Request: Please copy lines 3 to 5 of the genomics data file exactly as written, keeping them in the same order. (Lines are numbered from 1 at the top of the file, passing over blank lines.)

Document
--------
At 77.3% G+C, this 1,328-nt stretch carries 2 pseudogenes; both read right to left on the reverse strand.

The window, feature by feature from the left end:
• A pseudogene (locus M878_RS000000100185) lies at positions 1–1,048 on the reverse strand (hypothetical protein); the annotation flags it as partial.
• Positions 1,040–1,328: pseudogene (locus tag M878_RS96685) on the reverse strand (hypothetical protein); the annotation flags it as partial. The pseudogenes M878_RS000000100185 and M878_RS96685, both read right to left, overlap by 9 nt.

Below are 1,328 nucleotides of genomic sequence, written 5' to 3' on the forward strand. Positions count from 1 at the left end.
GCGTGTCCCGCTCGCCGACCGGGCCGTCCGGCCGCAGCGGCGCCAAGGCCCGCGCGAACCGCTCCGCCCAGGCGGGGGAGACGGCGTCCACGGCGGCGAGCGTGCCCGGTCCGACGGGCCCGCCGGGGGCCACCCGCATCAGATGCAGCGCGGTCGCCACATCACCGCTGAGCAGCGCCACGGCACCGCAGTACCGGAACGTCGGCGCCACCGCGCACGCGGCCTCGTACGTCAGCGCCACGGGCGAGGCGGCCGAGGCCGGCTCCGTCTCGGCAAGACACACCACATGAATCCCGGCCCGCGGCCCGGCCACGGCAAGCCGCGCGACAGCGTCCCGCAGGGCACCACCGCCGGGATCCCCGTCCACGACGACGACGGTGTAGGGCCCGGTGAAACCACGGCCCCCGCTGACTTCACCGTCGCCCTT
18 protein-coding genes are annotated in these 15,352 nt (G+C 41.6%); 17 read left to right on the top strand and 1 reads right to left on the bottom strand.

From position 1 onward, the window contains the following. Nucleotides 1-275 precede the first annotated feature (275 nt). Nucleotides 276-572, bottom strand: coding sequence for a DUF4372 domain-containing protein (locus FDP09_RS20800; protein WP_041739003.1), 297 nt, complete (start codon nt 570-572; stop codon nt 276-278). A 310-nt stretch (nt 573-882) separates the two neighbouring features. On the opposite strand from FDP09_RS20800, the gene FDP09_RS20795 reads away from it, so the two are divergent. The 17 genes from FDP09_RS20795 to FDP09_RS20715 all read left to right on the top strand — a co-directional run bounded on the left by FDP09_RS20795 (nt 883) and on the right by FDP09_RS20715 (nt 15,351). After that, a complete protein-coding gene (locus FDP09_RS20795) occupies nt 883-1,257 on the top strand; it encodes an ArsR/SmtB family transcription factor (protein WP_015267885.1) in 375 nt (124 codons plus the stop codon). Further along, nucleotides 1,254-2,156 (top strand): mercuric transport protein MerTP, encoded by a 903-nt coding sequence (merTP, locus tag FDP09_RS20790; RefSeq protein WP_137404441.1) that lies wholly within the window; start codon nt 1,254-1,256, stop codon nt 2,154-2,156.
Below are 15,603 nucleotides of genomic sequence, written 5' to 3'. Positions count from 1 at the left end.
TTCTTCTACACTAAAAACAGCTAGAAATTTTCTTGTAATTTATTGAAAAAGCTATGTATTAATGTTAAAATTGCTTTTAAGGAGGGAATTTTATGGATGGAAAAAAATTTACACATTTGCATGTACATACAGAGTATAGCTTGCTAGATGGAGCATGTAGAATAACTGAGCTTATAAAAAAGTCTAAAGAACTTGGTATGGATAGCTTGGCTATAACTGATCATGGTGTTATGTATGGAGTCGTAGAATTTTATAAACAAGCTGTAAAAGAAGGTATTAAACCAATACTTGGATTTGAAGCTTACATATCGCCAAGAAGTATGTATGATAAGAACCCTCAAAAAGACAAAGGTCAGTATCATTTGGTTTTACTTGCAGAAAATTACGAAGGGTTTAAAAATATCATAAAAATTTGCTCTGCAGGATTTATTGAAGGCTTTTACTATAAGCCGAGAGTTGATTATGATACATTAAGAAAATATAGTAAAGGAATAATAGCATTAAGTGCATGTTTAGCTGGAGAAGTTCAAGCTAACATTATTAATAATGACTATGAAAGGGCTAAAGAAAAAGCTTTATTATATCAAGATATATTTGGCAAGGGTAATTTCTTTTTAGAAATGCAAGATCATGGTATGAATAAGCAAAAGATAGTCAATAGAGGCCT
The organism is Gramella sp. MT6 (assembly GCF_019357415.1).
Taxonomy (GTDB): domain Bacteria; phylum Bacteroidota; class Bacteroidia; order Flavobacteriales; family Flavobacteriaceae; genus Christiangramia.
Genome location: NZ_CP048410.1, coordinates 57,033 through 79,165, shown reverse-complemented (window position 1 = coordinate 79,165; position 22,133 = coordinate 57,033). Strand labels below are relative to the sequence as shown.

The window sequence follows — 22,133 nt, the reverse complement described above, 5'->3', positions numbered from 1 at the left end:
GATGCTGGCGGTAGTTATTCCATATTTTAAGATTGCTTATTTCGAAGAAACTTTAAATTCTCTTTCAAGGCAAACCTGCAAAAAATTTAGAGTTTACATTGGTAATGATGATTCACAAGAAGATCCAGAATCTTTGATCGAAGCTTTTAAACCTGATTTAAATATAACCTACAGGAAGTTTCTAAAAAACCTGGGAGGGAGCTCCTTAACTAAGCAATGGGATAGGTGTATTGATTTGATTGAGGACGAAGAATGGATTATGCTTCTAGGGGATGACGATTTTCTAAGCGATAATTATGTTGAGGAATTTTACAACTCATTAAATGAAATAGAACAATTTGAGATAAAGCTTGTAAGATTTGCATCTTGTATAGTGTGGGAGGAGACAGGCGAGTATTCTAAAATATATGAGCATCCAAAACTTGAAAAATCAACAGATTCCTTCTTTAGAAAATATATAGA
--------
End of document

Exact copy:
• A pseudogene (locus M878_RS000000100185) lies at positions 1–1,048 on the reverse strand (hypothetical protein); the annotation flags it as partial.
• Positions 1,040–1,328: pseudogene (locus tag M878_RS96685) on the reverse strand (hypothetical protein); the annotation flags it as partial. The pseudogenes M878_RS000000100185 and M878_RS96685, both read right to left, overlap by 9 nt.

Below are 1,328 nucleotides of genomic sequence, written 5' to 3' on the forward strand. Positions count from 1 at the left end.